and then there was Yosemite.  lots and lots and lots of tourists, ugh.  the 1st night we were there, all 500 or so campsites that were open were full.  except 1/2 the people weren’t camping – they hooked up their rv, set up the satelite dish, and settled in for a rough evening “camping”.    anyways…  we found a national forest campsite outside yosemite where there are a lot less bears and pitched the tent for the night. 

Nikon CDC 318the next morning, aj dropped me off at the trailhead for Half-Dome at 6 am, and i started the 16 mile hike.  mist trail is the most direct way – which shoud be called drench trail.  it is up the side of a waterfall and not a square inch of you is dry after climbing it.  when its dark and chilly, it’s not the best start to a long hike.  when i reached the part of half dome where you climb straight up with metal cables, the clouds in the sky looked ominous, and i had a little pow pow with myself.  thoughts going through my head:  “i just hiked 8 miles with a 5,000 foot elevation gain.  i’m 200 yds from the top of a rock with metal cables and it looks like a thunderstorm is rolling in, what’s the worst that could happen?”  ultimately, i decided that the clouds were moving fast, and i was going to summit anyways, so i better do it quickly.  if i didn’t summit, i would have hated myself for the entire hike down.  so i did.  and it was awesome.  and i did not get struck by lightning.  when i got down to the trailhead again, my legs felt like jello, and i was wiped out.  i was also proud of myself for hiking halfdome roundtrip in 8 hours.  that made the pain feel much better.

the rest of yosemite was beautiful, but crowed with lots of camera’s, tacky hats (the ones that people buy with the purpose of wearing on vacation because they have words like “moisture wicking”, but never wear again) and cars everywhere.  so, in conclusion, it would have been wonderful if i really felt like i was in the wilderness, but clearly i did not.  We did meet some cool people, however, had a good night camping, and enjoyed the majestic rock structures that are unlike any other in the U.S. 

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ch-ch-check this out

i saw it on tv, and made my own.  it’s an UPSIDE DOWN tomato plant!  drill a hole in the bottom of a planter, place the plant upside down, buffer with newspaper, place in the sun, water with care, and pick as needed for delicious salads, pizza’s etc.

this picture is a little off because i was testing out a new lens, but you get the idea..

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i’m putting a few pictures of jake and mom’s visit out here on flickr, so you alll should check them out to see how much fun you would have if YOU visited Denver.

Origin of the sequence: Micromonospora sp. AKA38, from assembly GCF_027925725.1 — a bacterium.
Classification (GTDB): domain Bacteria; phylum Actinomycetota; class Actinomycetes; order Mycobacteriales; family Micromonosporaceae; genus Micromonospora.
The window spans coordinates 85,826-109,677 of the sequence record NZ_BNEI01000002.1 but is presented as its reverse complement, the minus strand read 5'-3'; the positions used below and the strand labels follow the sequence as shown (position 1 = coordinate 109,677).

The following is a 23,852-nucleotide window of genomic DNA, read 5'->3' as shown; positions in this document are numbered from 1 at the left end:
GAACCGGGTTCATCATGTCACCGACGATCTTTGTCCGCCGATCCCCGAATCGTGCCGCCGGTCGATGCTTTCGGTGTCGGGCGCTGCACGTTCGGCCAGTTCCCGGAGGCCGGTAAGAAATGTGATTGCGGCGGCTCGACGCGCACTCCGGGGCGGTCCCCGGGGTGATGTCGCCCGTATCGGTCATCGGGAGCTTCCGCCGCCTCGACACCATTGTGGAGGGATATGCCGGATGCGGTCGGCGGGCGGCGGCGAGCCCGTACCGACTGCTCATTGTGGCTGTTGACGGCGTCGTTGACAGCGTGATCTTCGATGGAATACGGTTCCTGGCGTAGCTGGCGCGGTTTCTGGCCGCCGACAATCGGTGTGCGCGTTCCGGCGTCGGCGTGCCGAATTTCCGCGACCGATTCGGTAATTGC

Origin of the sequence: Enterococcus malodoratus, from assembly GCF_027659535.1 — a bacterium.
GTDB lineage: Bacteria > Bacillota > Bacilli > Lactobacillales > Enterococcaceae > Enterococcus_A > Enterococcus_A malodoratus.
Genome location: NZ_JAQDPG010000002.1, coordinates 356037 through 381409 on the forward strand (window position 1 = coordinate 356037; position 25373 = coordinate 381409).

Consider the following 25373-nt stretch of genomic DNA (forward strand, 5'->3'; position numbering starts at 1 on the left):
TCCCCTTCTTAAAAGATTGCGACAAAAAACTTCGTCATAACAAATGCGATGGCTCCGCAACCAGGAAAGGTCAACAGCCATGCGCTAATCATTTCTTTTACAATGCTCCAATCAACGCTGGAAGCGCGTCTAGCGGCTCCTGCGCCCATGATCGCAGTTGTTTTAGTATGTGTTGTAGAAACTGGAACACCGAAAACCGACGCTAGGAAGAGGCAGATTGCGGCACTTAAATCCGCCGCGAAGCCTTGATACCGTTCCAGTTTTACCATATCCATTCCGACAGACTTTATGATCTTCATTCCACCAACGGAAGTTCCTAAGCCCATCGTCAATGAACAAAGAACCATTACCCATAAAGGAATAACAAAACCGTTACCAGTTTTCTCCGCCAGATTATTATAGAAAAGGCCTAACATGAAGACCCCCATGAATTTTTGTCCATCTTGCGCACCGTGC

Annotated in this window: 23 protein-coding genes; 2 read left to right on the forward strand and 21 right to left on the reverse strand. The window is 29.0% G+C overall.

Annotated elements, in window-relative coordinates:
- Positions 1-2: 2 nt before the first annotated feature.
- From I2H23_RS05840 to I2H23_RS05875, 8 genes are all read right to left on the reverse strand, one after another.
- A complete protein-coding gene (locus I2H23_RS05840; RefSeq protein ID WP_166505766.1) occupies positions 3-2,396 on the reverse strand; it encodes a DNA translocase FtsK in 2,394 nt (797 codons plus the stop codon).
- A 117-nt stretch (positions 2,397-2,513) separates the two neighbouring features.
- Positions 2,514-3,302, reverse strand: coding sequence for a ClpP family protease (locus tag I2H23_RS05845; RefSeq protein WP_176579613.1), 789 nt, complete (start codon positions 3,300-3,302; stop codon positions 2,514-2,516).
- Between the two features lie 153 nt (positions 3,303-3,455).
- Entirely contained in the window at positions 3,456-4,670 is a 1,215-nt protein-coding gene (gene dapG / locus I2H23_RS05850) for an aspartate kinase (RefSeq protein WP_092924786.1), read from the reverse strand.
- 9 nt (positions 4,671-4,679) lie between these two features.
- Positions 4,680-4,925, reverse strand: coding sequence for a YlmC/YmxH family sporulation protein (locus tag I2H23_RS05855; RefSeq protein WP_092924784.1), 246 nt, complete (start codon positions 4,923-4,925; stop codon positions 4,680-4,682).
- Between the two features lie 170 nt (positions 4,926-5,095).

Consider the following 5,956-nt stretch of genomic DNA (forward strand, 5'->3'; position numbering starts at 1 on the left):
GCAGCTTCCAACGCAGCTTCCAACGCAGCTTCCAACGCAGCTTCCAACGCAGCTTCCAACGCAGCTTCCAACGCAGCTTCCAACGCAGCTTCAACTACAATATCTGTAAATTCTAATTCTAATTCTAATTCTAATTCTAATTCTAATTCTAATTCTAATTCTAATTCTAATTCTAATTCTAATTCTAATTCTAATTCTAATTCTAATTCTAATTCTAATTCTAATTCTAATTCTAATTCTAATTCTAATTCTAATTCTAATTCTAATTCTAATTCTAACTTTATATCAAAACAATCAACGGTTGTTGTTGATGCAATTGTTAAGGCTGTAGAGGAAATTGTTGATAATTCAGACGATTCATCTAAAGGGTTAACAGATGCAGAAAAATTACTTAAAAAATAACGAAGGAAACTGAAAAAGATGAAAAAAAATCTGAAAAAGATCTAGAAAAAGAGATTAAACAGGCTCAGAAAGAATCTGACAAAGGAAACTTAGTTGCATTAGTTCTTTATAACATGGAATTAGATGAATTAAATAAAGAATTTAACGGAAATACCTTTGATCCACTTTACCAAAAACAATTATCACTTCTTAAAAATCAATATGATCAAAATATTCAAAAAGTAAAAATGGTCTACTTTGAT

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madness is over

Well everyone:

it’s been real

and it’s been fun……..

but it hasn’t been reeeaaalll fun 😉

Congratulations, Jeremy – AKA “Reverend Pain,” on the championship title of the annual Family Fandango Bracketology Bonanza.  Maybe next year, Uncle Dave.  But until then, I’m forced to claim my bragging rights as you become well rehearsed in your infamous “loser dance.”

In other news, things are well in Denver.  Lot’s of transitions happening: details to come shortly.

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March Madness 2009

it has begun…



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the semi-bi-monthly-quarterly update:

i changed jobs.  not because i didn’t like working with at-risk kids, but because the emotional wear on my body became so heavy that i needed to do something else to take care of myself.  it was an extremely difficult full time job, considering the vicarious trauma and physical toll it took on me.  it took me a long time to be ok with leaving, but ultimately i knew that it was the right thing to do.

now i’m working with residents at an assisted living community, specifically with memory impaired adults – early stages of alzeimers and parkinsons.  such a different type of work as you can imagine, but also so similar to working with young children (therapeutically).  there is actually a chart showing the peak of the human brain and it’s correlation of aging.  the older you become, the closer to infancy your brain becomes again.  fascinating stuff.  i like the pace and the work — still figuring out lot’s of things, but getting by.  the building is only a couple miles from my apartment – biking distance! 

secondly, it is almost springgg!!  meaning… i’ve been shaking the mud off the hiking boots, putting together a list of all my potential trails, buying seeds for an herb garden (which will be interesting, seeing how i killed the only plant i owned this winter), packing away the flannel sheets.  i am ready.  spring is such a glorious thing.  i’ll miss playing stickball on campus this year – the staple spring activity with alpha.  but oh man, i can’t wait to go backpacking.

otherwise, life is just going right along.  i’ll be putting up pictures as they come.  here’s a couple from February.